What next for Scotland?

Sometimes referred to as “the great equaliser”, both Dr McGeown and Professor Rastle stressed that, if implemented at an early stage, phonics has the ability to put children on a more level playing field, helping to reduce the Matthew Effect which sees the attainment gap widen over time.

Alison, too, feels passionately that if more teachers learned about the science of reading, our learners could have better outcomes.

“The statistics show that up to 60 per cent of children learning the English language will learn to read however you teach them. But that means 40 per cent won’t, unless you explicitly teach them how the alphabetic code works.”

Alison is keen to see a change in teacher education. She says: “It’s not because teachers are bad teachers, it’s just that they haven’t been taught about the alphabetic code.”

Literacy Consultant and Trainer Anne Glennie, who runs the course Phonics Forever which Alison attended, lodged a petition in August 2017 calling for national guidance, support, and professional learning for teachers in research-informed reading instruction, specifically systematic synthetic phonics; and for teacher training institutions to train new teachers in research-informed reading instruction, specifically systematic synthetic phonics.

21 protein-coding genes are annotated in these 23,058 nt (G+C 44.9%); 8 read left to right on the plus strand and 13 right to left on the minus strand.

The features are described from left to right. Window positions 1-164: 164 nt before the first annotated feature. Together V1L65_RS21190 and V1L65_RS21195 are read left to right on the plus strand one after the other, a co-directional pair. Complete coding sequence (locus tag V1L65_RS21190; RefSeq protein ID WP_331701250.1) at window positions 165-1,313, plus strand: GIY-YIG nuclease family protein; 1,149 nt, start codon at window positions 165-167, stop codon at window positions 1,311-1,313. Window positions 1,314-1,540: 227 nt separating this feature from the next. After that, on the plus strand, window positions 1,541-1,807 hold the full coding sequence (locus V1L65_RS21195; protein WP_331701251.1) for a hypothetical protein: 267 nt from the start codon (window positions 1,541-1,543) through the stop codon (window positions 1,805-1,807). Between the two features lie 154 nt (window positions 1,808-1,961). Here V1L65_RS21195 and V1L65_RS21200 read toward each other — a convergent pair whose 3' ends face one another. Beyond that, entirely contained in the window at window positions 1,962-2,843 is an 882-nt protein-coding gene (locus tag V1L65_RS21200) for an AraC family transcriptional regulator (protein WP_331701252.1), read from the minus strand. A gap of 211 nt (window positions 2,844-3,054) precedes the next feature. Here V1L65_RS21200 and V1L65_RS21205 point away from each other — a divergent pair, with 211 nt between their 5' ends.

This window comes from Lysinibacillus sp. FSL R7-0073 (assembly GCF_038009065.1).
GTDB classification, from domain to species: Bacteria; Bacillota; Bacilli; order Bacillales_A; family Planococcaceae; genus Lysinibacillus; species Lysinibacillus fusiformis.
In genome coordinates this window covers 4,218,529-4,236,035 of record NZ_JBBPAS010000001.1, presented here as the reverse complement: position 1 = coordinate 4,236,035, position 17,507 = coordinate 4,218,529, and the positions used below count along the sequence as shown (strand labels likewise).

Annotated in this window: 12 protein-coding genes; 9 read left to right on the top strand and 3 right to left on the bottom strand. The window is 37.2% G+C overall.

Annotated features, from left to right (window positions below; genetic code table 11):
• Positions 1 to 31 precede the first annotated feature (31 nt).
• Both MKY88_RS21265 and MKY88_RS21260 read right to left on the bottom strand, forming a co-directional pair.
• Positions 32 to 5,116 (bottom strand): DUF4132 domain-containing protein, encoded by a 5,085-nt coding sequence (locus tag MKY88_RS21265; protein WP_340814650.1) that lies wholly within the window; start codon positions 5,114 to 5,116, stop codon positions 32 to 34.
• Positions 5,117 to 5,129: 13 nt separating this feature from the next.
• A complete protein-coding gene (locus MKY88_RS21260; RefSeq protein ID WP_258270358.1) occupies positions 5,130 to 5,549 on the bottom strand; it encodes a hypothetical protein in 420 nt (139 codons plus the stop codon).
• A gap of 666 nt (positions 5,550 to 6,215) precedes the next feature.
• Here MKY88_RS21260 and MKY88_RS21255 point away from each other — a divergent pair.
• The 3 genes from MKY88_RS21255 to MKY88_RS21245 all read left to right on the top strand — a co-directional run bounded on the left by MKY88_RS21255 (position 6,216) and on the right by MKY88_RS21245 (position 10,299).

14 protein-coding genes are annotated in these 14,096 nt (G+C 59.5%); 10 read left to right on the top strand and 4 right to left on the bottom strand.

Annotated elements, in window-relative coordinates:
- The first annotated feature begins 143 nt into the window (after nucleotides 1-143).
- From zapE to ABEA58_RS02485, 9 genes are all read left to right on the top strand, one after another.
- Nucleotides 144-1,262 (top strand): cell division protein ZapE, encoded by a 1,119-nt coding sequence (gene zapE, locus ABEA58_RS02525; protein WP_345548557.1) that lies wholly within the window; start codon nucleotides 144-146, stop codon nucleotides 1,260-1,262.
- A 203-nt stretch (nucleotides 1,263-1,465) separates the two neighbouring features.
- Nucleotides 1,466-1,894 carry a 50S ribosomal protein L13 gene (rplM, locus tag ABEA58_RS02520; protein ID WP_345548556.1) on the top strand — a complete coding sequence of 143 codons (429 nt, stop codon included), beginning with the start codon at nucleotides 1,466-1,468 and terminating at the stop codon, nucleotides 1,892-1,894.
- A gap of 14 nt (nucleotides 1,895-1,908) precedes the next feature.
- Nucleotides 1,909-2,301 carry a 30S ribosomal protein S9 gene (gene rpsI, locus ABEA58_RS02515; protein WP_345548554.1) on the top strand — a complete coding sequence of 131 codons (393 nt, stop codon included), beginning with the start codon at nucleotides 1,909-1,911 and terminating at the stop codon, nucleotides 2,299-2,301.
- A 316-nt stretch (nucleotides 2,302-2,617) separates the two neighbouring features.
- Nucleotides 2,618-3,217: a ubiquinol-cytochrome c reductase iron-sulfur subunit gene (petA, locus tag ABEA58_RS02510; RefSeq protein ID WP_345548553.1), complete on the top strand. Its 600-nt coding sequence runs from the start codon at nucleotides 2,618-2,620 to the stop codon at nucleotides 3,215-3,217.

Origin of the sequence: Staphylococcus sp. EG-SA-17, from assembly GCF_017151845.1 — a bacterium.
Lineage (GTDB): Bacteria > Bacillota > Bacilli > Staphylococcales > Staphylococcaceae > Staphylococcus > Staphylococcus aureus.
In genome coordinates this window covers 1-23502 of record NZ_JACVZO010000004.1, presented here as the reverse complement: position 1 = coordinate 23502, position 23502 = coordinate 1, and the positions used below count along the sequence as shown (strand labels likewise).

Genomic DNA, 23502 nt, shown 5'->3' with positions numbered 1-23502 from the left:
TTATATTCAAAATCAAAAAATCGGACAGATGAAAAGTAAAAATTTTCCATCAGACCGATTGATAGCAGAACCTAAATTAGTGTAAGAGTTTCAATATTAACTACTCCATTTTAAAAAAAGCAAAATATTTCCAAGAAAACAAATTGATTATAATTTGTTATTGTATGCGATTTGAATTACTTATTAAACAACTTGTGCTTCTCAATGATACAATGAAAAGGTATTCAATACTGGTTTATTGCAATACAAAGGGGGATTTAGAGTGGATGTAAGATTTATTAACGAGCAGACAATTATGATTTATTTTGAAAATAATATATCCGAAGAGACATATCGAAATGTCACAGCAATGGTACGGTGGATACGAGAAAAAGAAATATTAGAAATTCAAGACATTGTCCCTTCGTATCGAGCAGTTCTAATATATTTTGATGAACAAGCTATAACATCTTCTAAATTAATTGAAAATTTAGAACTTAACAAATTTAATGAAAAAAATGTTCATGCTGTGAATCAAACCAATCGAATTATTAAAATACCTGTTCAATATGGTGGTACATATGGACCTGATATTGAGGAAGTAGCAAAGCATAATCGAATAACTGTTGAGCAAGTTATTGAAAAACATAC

In Anne Glennie’s view, a “teaching gap” exists in Scotland, largely because current advice given by Education Scotland does not draw on the latest international research and reinforces “the status quo”; “reading practice in primary schools is led by resources”; and “new teachers are not trained in current, evidence-based reading pedagogy”.

Dr McGeown, speaking for the petition at the Scottish Parliament’s Public Petitions Committee, made the important point: “This is not about removing teacher autonomy and it’s not about implementing a prescriptive approach to the teaching of reading. This is about empowering teachers by ensuring [they] have access to the most up-to-date research on children’s reading instruction and then allowing them to make decisions about how best to apply this.”

Note from the Editor

GTC Scotland does not hold a policy position on teaching children to read. This article was written and published following correspondence with one of our readers, Alison Taylor.  We would like to thank Alison for her request for an article exploring the science of reading and encourage our readers to get in touch with any ideas, comments or suggestions for further articles in Teaching Scotland. Email teachingscotland@gtcs.org.uk

Teaching Scotland

Sign-up to our newsletter

Editor contact: Evelyn Wilkins teachingscotland@gtcs.org.uk


Advertise with us